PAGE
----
What’s in a word?

Millennials. It is a term that we hear a lot online, and in the news, and around the office here at Abacus Data. According to Forbes, the word ‘millennial’ was first used to describe this generation in 1991. In the book titled, ‘Generations’, historians Neil Howe and William Straus discussed “generational personalities”, where people born within the same range of years would likely have similar traits, even if they had never met. One of these generational personalities was millennials.

The use of the term didn’t really gain popularity in literature until the turn of the century, with the use of the term at its highest in 2000. It was then that the term was widely recognized by academics as the word to describe this generation.

Even still, the word didn’t really gain mainstream popularity until much later. According to Google Trends data, the use of the term really took off in Canada in 2015, as Google searches for the word sky-rocketed.  Google trends compares search interest relative to the highest point on the chart/time period selected. A value of 100 means peak popularity for the given time period.

As some might say, the rest is history. The day this article was written a Google News search for the term ‘millennial’ returned 24.2 million results. The term is everywhere. Among the top searches today, “12 hottest housing markets for millennial homebuyers” and “Millennials strike again: This time we’re killing cash and ‘Merry Christmas’.

Looking at another interesting tool, sentiment viz, we are able to look further at the conversation about millennials. Sentiment viz gathers Tweets from the past hour that contain your keyword and organizes them on a sentiment map using their sentiment dictionary, and AI. A search of the term millennial brings mainly positive sentiment, and a lot of words relating to money or the holidays.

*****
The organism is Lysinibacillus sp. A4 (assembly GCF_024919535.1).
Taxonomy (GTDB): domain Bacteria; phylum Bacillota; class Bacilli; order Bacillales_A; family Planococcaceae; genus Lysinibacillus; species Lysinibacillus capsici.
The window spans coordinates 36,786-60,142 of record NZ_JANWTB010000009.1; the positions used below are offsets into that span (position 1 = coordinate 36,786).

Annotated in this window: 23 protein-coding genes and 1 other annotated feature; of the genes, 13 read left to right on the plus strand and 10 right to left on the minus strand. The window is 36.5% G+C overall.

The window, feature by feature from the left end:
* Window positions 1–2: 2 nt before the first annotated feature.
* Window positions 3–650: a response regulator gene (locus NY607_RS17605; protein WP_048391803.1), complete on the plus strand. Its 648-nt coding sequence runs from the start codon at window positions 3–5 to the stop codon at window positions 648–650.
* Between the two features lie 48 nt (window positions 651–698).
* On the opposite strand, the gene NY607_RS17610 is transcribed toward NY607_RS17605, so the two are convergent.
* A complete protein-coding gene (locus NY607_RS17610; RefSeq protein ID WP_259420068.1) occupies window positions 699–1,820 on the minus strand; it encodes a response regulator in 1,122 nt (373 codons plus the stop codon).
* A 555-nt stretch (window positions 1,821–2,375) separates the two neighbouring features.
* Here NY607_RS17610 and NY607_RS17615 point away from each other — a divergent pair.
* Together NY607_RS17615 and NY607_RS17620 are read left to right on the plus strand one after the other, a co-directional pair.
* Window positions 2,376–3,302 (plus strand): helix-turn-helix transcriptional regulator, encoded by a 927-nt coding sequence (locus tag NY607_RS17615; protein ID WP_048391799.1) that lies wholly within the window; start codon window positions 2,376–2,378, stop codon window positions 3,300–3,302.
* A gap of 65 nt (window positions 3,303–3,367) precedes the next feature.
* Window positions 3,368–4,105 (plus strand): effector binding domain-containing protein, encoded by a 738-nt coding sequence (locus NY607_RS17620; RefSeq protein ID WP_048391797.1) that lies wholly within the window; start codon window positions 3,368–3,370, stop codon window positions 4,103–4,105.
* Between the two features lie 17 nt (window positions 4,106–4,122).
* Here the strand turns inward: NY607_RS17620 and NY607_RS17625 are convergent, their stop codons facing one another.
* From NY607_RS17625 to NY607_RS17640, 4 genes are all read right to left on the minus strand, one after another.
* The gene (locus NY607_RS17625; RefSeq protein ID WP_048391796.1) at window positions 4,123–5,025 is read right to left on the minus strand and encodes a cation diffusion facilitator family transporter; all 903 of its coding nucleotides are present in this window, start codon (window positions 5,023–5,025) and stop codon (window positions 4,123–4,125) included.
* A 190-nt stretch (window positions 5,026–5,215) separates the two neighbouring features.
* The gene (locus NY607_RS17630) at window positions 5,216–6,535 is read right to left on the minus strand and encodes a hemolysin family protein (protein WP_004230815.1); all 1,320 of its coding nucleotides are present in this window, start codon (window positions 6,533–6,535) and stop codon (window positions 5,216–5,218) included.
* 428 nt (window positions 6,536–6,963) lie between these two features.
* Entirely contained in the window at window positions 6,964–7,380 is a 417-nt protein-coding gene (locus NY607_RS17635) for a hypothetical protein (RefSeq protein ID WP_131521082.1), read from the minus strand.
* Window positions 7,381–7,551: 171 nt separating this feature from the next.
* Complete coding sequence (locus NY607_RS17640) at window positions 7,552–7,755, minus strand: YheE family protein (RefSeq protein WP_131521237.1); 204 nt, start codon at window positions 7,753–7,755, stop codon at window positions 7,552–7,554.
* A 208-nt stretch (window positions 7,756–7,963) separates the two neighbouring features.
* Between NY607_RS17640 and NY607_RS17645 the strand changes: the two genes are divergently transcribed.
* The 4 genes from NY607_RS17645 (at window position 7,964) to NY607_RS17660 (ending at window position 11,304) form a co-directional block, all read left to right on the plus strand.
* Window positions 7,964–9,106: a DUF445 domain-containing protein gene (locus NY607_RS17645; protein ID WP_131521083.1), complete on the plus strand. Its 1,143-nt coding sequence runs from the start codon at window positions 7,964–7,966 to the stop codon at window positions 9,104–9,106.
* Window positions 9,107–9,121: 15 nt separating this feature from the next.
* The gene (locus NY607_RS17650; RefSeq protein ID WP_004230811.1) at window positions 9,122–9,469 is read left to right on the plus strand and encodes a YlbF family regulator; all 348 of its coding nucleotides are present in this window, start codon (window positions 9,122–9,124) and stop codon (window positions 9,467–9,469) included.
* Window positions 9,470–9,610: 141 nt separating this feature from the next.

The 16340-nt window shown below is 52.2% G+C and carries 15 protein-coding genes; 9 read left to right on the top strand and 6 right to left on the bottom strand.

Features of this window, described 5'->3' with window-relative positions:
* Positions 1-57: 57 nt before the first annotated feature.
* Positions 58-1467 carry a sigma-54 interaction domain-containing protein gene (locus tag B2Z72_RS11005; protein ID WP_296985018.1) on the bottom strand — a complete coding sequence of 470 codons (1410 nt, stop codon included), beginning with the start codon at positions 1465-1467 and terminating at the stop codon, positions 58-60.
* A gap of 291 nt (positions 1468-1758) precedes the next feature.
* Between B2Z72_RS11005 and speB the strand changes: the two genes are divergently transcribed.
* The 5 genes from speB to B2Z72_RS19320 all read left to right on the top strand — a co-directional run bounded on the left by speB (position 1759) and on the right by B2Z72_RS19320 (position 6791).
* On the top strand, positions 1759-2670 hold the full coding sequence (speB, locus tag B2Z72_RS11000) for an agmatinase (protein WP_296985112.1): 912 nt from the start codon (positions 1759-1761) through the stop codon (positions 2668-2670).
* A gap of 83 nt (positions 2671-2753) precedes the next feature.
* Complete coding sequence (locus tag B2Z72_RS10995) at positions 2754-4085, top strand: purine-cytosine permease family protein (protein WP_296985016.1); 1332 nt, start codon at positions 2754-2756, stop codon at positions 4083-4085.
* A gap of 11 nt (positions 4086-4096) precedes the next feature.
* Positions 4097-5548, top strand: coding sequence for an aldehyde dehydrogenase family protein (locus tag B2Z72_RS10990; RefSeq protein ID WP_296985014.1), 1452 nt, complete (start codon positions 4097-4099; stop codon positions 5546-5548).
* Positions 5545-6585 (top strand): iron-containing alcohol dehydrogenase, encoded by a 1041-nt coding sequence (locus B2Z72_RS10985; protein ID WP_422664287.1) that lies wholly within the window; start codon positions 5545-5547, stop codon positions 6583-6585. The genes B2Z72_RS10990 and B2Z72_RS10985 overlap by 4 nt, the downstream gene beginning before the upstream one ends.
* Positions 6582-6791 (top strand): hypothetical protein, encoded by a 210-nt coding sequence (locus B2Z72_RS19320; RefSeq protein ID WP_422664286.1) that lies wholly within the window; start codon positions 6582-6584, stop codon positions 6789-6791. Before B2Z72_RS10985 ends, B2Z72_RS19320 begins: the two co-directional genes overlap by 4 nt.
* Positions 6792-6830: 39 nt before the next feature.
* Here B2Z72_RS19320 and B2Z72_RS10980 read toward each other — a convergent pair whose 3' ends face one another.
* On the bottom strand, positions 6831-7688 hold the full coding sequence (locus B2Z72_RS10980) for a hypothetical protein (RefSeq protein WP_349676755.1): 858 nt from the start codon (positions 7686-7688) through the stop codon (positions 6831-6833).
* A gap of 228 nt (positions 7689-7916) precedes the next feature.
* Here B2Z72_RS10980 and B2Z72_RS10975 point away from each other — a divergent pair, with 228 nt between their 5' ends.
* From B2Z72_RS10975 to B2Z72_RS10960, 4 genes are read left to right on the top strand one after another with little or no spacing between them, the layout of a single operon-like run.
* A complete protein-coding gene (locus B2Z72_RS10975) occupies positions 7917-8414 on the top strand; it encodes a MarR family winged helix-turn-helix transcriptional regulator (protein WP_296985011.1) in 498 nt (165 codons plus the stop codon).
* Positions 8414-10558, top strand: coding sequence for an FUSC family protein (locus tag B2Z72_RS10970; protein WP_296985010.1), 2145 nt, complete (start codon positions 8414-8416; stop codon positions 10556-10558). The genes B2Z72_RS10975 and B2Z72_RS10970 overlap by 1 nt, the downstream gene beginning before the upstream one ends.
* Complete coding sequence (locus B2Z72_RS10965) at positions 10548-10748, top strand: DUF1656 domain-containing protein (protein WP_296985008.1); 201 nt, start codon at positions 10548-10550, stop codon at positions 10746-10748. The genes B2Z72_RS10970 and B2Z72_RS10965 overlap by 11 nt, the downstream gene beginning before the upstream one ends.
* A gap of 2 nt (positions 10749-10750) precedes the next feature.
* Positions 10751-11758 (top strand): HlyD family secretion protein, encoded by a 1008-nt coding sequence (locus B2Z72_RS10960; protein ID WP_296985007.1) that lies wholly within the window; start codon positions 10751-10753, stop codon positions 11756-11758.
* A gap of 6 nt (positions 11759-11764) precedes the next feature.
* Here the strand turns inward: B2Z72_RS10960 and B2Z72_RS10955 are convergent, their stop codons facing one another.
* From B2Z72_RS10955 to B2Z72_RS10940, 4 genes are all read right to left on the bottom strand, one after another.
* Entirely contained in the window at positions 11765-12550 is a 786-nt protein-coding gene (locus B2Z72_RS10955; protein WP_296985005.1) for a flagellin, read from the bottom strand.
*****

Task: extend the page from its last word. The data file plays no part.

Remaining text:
Looking closer at the most recent search history of the term on Google Trends, it seems to be averaging out since its surge in popularity in 2015.

The term still experiences fluctuations but it seems to have leveled out, and it appears the term is here to stay. The millennial generation is not as new as it once was. Most of us have graduated high school and have moved into adulthood and into the workforce. But this does not mean that this generation is any less important. As the group moves into the workforce, and begins to do adult things like home buying, having children, and saving for retirement, we have no doubt that watching this generation will be more important than ever.

At Abacus we strive to understand the nuances of generational change and how it impacts you and your business. The Canadian Millennials Report is the largest syndicated study of millennials in Canada. We survey 2,000 millennials twice a year on a range of topics including politics, social values, and consumer trends. If you are interested in learning more about this generation, reach out to us and we would be happy to connect.

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